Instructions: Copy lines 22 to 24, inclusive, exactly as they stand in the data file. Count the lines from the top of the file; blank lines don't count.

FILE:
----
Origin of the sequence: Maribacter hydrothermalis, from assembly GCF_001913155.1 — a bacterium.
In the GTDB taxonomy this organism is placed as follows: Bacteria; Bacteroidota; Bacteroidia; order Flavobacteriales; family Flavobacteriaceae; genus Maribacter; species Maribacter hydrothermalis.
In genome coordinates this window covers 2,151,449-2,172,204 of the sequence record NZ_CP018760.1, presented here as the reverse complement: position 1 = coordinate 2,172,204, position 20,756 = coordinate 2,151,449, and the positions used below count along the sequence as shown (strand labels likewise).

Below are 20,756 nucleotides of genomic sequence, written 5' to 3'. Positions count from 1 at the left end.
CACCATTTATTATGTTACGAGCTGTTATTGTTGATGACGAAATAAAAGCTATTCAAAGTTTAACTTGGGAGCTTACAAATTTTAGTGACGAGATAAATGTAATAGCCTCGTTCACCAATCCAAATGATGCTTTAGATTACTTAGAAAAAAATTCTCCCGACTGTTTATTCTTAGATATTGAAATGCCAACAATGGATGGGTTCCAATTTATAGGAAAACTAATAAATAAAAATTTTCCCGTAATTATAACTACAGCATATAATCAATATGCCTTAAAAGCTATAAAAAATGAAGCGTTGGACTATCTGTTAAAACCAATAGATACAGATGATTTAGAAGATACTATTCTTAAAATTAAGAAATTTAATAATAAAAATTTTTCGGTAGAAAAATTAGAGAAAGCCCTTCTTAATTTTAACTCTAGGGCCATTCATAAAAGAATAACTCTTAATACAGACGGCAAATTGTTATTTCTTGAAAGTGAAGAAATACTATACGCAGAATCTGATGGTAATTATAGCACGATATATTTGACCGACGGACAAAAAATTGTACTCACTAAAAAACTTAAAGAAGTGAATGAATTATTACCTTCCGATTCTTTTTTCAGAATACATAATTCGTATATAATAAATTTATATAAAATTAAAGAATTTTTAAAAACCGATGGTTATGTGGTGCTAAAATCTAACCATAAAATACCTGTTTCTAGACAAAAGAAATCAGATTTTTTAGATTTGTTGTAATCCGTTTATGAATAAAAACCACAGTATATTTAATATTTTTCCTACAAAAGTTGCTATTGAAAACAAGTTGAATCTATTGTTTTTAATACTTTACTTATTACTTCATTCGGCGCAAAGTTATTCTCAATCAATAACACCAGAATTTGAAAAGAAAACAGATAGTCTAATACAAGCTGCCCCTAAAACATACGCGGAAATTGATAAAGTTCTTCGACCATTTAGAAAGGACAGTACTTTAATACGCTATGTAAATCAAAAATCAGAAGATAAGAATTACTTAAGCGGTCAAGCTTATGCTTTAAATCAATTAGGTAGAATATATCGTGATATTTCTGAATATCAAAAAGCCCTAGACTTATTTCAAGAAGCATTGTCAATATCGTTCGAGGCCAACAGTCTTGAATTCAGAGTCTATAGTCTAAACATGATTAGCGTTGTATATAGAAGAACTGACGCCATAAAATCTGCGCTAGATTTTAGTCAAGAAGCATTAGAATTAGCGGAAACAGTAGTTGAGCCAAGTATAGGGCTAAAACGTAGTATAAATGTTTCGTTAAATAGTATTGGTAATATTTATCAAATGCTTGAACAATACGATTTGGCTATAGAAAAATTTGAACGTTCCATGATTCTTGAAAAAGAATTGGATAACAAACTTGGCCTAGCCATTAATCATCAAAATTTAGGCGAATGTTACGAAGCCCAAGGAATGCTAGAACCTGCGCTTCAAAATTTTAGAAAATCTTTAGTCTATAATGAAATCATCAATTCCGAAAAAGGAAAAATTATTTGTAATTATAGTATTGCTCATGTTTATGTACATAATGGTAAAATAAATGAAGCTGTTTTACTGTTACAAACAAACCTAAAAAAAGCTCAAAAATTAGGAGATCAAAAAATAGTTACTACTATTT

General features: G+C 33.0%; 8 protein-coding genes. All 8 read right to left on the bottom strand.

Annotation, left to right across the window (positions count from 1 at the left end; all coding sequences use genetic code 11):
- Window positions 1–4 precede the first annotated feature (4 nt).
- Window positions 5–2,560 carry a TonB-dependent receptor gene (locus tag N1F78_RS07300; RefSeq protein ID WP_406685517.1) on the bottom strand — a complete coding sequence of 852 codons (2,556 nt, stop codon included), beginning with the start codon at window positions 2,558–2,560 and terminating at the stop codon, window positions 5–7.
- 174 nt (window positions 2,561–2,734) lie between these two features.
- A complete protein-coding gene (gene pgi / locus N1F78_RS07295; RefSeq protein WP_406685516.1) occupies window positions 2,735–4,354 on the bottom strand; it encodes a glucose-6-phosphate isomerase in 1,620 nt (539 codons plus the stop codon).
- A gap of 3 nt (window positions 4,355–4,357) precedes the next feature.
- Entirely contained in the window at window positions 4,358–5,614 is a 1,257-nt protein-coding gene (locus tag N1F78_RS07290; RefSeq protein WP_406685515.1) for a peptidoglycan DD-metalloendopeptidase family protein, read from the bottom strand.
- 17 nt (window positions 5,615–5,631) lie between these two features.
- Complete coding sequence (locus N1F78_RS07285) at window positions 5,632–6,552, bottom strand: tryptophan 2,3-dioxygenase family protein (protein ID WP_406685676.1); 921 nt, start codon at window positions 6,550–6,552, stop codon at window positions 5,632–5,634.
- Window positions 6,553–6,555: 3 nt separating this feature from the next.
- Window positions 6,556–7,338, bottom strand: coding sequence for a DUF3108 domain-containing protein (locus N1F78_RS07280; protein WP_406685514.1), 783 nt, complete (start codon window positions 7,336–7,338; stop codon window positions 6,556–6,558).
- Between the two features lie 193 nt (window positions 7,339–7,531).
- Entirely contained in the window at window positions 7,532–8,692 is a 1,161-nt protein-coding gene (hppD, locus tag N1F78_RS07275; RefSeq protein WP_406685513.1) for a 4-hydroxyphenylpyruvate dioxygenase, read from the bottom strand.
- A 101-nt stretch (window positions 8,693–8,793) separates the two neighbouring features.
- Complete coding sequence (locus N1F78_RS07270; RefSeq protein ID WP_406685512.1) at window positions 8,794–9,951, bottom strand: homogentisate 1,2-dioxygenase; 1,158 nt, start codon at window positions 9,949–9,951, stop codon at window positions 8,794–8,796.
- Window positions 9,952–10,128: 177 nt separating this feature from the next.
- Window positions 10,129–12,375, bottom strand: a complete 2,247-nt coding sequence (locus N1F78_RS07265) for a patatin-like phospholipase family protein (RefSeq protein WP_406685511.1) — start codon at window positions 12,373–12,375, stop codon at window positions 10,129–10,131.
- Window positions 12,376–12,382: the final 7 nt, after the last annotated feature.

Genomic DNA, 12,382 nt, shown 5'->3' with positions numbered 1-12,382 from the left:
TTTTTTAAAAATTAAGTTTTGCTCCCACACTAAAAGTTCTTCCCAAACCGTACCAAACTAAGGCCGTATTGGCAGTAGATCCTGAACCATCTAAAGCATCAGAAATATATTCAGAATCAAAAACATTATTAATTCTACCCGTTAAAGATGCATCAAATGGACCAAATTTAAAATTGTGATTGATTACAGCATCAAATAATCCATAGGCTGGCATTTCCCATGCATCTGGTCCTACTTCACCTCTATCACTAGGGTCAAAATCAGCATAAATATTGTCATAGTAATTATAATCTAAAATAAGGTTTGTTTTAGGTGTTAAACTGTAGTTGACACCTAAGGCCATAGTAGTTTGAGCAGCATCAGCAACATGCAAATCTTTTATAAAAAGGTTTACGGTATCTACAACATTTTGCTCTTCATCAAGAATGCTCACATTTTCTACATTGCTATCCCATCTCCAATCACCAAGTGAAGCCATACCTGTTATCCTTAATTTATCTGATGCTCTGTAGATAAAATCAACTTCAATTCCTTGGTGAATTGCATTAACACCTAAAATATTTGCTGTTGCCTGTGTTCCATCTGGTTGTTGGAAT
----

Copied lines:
- Window positions 9,952–10,128: 177 nt separating this feature from the next.
- Window positions 10,129–12,375, bottom strand: a complete 2,247-nt coding sequence (locus N1F78_RS07265) for a patatin-like phospholipase family protein (RefSeq protein WP_406685511.1) — start codon at window positions 12,373–12,375, stop codon at window positions 10,129–10,131.
- Window positions 12,376–12,382: the final 7 nt, after the last annotated feature.